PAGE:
Most Germans feel uneasy with their 17 nuclear power plants that provide a quarter of the country’s electricity.
In particular, the accident at Chernobyl in 1986 sharpened Germany’s awareness for the risks and made the technology unfavourable; a few years later the building of new reactors was halted completely.
Now, in the light of the accident at Japan’s Fukushima plant, many feel validated in their concerns.
In a country that is seen as a world leader in renewable energy with a highly developed industry and a share of more than 17 percent of household consumption, an exit out of nuclear energy is a consensus across political lines and among a majority of the population.
Chancellor Angela Merkel and her conservative-liberal government, however, sees no alternative to the use of nuclear energy as the only option until renewables have caught up.
Nonetheless, in reaction to the nuclear crisis in Japan, Merkel responded in a cautionary manner. First, she announced on March 14 a three-month moratorium on the government’s controversial plan to extend the operational life of Germany’s nuclear plants, which was passed in the fall of 2010 amid a surge of protest.Merkel promised to carry out a “comprehensive security assessment without taboos.” A day later the government decided to suspend seven of its oldest facilities for the duration of the assessment.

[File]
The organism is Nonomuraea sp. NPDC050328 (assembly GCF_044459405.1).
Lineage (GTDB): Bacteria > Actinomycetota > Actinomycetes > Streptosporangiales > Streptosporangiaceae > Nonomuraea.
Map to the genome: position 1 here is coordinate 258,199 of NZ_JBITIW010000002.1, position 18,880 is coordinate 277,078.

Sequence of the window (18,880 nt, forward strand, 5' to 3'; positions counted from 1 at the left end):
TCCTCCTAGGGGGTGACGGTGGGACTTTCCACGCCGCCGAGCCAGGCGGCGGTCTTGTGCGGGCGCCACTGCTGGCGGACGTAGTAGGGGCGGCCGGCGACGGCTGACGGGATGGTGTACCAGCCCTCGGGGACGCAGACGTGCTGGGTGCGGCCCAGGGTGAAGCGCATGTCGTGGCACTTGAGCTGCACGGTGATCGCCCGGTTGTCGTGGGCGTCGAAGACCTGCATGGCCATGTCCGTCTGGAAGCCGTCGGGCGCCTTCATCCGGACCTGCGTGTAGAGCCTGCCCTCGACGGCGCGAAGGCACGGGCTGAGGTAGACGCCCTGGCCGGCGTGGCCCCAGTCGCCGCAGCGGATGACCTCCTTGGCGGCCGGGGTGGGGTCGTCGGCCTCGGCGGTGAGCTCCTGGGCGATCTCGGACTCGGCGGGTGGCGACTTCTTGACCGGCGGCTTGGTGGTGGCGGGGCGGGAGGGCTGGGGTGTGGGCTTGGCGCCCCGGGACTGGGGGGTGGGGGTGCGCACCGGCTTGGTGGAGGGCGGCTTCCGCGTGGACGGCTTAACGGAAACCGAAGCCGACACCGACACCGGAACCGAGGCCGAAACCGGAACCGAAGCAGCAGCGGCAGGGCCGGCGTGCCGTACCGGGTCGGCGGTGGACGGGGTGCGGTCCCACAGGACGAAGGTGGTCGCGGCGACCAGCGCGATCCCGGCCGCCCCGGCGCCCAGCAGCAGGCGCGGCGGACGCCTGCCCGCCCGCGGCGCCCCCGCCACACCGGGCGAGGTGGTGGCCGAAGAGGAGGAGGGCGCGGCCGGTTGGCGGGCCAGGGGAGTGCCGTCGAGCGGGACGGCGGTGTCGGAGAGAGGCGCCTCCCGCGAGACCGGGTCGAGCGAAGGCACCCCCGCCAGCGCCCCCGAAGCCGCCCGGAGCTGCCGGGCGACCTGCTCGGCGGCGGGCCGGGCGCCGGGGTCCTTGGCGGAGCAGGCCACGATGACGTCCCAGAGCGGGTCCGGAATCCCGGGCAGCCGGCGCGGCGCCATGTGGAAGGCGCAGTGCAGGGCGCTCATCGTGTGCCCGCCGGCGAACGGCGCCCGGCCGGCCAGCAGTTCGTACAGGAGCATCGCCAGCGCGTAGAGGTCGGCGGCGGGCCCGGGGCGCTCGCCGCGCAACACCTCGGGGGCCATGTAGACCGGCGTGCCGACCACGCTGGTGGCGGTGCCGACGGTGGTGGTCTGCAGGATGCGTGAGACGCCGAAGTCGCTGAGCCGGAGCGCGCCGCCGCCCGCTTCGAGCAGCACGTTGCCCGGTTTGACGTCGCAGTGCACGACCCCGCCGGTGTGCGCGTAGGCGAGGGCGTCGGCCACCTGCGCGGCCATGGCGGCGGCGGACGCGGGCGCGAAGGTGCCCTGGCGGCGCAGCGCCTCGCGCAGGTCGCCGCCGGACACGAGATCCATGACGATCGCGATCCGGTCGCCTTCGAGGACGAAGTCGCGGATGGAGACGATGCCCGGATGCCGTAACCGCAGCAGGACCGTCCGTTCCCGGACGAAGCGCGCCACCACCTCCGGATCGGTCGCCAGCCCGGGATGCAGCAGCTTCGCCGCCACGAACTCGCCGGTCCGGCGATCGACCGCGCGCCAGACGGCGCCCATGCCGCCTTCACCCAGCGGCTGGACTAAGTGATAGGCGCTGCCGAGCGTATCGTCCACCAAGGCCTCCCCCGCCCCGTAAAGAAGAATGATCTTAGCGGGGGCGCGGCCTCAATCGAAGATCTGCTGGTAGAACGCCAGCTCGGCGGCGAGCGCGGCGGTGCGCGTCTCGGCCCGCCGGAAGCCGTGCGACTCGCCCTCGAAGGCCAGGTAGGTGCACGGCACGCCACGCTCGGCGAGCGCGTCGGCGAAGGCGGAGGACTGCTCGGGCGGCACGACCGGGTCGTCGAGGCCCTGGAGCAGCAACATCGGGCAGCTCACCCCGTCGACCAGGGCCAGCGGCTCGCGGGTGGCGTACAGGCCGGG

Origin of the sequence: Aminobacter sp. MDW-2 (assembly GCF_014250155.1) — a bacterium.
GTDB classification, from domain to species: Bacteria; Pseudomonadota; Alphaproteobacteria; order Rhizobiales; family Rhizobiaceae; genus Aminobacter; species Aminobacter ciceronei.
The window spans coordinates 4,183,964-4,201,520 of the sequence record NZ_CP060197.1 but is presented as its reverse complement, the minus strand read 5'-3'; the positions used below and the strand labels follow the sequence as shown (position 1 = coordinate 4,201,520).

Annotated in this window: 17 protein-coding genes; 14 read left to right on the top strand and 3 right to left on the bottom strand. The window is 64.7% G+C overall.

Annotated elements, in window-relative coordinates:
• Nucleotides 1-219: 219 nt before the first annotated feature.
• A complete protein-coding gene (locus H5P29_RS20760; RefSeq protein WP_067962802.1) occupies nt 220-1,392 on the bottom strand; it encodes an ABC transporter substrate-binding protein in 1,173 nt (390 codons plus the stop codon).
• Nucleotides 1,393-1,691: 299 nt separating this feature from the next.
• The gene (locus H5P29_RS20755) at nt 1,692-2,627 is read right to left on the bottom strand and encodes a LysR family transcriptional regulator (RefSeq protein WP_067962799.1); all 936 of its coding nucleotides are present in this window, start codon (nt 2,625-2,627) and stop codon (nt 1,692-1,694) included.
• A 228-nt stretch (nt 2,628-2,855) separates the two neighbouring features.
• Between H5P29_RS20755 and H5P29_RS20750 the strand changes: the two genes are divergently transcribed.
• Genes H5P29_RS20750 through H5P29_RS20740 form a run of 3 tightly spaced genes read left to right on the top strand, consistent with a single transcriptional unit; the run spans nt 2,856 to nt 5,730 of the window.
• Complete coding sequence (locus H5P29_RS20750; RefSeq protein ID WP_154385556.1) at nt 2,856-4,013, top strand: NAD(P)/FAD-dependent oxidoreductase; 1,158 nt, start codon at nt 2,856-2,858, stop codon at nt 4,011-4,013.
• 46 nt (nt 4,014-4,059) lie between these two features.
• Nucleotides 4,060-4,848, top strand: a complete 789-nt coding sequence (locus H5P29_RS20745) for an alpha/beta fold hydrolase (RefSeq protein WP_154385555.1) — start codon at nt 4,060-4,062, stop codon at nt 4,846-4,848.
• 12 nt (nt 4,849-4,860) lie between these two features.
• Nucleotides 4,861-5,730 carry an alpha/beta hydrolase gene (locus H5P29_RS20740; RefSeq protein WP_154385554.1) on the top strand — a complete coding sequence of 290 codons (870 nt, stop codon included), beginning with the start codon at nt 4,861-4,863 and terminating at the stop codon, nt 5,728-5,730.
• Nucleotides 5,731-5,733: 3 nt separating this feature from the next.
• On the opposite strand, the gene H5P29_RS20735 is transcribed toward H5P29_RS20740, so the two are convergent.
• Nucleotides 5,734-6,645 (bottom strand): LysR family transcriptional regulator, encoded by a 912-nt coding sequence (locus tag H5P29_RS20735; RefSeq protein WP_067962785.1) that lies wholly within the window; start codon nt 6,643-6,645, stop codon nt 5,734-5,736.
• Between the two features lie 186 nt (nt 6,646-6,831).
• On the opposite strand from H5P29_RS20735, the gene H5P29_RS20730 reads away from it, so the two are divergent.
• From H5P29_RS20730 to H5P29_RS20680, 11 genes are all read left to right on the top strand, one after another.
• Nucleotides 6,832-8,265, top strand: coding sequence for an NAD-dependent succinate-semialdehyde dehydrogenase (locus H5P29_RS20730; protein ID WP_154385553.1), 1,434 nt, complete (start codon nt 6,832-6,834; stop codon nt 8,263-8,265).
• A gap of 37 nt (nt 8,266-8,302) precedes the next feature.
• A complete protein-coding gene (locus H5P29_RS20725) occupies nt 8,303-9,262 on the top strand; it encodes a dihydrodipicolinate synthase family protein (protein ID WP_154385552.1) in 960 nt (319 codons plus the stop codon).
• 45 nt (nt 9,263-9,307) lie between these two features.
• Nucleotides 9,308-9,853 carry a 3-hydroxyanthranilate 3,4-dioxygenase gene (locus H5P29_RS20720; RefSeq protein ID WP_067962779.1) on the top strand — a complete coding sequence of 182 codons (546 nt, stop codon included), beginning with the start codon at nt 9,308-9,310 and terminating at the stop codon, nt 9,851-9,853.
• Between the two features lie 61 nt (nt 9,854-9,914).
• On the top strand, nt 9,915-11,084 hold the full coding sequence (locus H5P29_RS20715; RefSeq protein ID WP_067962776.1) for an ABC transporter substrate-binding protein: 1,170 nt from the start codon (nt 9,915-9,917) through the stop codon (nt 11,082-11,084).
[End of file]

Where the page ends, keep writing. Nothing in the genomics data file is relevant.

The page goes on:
On Tueday, Merkel announced the formation of a so-called ethics commission, chaired by the former head of United Nations Environmental Program Klaus Töpfer, with the mission of “finding a societal consensus” on nuclear energy.
“A complete nuclear phase out is immediately doable,” Hubert Weiger, chairman of the environmental group BUND, said in a statement. Most NGOs and the opposition parties agree with this position and regard the government’s move as a tactic to cater to voters’ resentments so as not to lose ground in a crucial upcoming state election.
Weiger claims that eight nuclear power plants are dispensable now and that a further six plants by 2020 can be made obsolete with a reduction in power consumption alone.
To increase pressure on Merkel, numerous demonstrations are planned, including one next month at nuclear power stations on the 25th anniversary of Chernobyl.
As Christoph Bautz, from the activist group Campact proclaimed at a major anti-nuclear rally near Stuttgart: “The ones in Berlin with their appeasement won't get us from the streets. We stay put.”
The good news is that Germans are willing to do their part. In a recent poll, a third said they would reduce their energy consumption and pay more for electricity in the event of an immediate shut-down of all plants.